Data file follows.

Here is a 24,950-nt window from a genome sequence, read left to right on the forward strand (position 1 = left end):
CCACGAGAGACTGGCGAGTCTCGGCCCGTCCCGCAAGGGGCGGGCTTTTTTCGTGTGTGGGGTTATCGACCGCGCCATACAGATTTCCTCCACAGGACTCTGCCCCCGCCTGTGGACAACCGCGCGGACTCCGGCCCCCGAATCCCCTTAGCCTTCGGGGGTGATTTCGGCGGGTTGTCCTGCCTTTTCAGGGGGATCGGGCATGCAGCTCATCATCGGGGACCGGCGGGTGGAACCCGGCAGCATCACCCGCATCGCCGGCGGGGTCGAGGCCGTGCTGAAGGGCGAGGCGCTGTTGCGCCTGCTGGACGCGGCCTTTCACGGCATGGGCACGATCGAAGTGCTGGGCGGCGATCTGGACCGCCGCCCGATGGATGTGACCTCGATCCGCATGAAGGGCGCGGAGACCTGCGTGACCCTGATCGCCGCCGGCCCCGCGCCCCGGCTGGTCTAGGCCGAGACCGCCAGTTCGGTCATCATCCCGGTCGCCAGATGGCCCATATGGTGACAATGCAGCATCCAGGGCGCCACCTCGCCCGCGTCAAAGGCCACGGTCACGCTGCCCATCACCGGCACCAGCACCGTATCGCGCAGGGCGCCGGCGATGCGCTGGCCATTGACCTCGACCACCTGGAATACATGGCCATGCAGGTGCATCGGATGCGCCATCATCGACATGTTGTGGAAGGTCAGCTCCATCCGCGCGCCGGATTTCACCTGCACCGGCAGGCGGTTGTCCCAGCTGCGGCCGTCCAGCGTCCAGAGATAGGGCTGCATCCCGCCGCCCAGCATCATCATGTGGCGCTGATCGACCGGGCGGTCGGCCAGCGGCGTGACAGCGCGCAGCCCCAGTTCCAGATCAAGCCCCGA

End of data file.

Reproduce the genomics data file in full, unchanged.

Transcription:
Here is a 24,950-nt window from a genome sequence, read left to right on the forward strand (position 1 = left end):
CCACGAGAGACTGGCGAGTCTCGGCCCGTCCCGCAAGGGGCGGGCTTTTTTCGTGTGTGGGGTTATCGACCGCGCCATACAGATTTCCTCCACAGGACTCTGCCCCCGCCTGTGGACAACCGCGCGGACTCCGGCCCCCGAATCCCCTTAGCCTTCGGGGGTGATTTCGGCGGGTTGTCCTGCCTTTTCAGGGGGATCGGGCATGCAGCTCATCATCGGGGACCGGCGGGTGGAACCCGGCAGCATCACCCGCATCGCCGGCGGGGTCGAGGCCGTGCTGAAGGGCGAGGCGCTGTTGCGCCTGCTGGACGCGGCCTTTCACGGCATGGGCACGATCGAAGTGCTGGGCGGCGATCTGGACCGCCGCCCGATGGATGTGACCTCGATCCGCATGAAGGGCGCGGAGACCTGCGTGACCCTGATCGCCGCCGGCCCCGCGCCCCGGCTGGTCTAGGCCGAGACCGCCAGTTCGGTCATCATCCCGGTCGCCAGATGGCCCATATGGTGACAATGCAGCATCCAGGGCGCCACCTCGCCCGCGTCAAAGGCCACGGTCACGCTGCCCATCACCGGCACCAGCACCGTATCGCGCAGGGCGCCGGCGATGCGCTGGCCATTGACCTCGACCACCTGGAATACATGGCCATGCAGGTGCATCGGATGCGCCATCATCGACATGTTGTGGAAGGTCAGCTCCATCCGCGCGCCGGATTTCACCTGCACCGGCAGGCGGTTGTCCCAGCTGCGGCCGTCCAGCGTCCAGAGATAGGGCTGCATCCCGCCGCCCAGCATCATCATGTGGCGCTGATCGACCGGGCGGTCGGCCAGCGGCGTGACAGCGCGCAGCCCCAGTTCCAGATCAAGCCCCGA